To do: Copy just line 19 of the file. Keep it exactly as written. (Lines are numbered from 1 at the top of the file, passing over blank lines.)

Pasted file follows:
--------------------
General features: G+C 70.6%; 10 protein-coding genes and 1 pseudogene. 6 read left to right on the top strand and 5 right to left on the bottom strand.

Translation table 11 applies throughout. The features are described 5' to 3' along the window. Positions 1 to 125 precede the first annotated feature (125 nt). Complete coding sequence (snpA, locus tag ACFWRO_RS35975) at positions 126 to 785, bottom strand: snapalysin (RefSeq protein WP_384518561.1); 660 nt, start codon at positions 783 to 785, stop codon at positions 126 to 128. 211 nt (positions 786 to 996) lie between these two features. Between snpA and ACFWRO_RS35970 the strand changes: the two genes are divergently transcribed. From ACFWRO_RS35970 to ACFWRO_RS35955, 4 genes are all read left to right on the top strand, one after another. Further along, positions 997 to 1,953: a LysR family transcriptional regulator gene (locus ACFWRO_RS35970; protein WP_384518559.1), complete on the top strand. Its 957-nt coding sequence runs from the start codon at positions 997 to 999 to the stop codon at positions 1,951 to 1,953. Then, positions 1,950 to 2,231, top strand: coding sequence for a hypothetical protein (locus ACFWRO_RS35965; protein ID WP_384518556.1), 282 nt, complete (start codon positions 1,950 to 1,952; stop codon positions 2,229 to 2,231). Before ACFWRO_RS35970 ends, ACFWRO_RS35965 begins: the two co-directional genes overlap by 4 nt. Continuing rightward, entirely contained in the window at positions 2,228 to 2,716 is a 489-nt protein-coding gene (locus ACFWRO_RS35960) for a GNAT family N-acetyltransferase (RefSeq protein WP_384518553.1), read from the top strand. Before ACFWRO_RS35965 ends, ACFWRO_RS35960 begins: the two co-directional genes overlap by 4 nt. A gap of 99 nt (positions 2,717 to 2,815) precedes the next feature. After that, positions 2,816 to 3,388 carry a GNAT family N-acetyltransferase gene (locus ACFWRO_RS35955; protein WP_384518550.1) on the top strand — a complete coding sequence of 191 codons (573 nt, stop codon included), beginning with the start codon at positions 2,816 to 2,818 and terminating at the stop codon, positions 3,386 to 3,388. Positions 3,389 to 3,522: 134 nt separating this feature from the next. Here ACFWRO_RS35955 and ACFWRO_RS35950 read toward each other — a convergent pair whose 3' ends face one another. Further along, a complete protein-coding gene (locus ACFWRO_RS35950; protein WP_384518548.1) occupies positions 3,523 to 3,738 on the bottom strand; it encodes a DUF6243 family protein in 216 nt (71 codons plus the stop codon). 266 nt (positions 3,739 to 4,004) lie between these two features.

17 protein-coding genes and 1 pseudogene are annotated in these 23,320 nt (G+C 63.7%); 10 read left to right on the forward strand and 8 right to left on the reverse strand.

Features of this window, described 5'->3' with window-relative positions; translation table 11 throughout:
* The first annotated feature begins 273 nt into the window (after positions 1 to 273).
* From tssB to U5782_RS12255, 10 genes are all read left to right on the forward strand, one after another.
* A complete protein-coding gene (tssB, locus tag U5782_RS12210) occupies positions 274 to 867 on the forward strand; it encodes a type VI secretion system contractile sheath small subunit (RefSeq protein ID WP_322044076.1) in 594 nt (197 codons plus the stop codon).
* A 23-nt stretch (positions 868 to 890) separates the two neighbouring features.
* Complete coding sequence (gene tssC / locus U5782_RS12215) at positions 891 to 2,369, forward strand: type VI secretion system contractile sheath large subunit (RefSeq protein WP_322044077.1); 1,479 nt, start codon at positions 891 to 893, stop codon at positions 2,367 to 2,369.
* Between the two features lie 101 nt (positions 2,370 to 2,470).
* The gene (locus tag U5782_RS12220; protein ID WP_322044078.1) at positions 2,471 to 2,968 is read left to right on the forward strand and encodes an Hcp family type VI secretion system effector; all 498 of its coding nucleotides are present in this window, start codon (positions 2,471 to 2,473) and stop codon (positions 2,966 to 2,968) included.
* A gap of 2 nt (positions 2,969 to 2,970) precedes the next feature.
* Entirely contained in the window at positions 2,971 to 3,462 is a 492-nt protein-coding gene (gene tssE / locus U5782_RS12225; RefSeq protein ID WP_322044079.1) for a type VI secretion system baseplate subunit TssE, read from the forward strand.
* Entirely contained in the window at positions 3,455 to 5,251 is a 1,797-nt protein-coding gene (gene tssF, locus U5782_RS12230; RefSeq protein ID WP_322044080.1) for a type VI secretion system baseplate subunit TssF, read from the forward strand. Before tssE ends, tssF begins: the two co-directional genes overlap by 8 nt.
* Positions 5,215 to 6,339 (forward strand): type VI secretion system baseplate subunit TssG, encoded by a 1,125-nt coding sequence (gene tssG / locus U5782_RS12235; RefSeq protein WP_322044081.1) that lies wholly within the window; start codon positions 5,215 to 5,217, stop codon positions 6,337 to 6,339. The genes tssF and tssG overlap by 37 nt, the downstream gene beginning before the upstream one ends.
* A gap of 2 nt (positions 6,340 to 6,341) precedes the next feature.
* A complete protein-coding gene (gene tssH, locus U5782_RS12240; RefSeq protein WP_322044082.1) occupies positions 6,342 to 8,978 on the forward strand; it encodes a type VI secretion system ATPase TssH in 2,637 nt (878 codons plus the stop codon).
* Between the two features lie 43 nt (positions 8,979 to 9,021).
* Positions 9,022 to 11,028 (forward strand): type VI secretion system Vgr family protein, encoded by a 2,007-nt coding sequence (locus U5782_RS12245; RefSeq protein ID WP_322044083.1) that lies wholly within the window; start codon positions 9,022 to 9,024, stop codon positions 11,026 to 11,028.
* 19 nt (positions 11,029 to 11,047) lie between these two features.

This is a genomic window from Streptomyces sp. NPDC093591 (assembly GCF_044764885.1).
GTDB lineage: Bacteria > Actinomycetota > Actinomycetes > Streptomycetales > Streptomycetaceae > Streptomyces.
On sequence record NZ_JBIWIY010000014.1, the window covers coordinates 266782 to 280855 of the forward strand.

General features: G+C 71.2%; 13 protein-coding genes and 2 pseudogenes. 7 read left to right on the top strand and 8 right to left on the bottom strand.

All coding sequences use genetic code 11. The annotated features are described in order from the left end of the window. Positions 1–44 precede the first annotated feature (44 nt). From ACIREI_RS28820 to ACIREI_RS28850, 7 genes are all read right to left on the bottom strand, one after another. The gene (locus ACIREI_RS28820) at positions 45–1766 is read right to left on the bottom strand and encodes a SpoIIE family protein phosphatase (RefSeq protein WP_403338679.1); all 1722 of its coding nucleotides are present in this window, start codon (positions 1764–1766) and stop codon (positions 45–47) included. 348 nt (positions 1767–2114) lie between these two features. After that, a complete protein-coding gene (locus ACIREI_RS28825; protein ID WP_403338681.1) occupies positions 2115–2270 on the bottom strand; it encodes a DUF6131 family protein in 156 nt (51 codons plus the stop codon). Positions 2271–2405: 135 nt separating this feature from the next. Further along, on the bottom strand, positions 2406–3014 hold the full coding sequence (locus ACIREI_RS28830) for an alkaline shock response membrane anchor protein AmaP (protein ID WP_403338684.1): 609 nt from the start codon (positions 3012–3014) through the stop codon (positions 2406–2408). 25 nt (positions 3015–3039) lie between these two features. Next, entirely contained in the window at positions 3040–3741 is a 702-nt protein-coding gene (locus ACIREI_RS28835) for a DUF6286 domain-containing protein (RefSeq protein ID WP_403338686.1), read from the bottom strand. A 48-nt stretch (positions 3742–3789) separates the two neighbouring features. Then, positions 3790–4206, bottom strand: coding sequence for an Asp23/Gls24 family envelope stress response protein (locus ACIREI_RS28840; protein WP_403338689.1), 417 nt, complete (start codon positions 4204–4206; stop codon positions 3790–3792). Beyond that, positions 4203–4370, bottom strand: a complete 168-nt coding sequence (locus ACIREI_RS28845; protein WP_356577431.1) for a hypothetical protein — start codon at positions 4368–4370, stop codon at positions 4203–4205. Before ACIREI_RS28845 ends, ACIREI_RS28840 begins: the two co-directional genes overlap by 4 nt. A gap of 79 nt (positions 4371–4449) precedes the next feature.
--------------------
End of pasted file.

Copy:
* Positions 9,022 to 11,028 (forward strand): type VI secretion system Vgr family protein, encoded by a 2,007-nt coding sequence (locus U5782_RS12245; RefSeq protein ID WP_322044083.1) that lies wholly within the window; start codon positions 9,022 to 9,024, stop codon positions 11,026 to 11,028.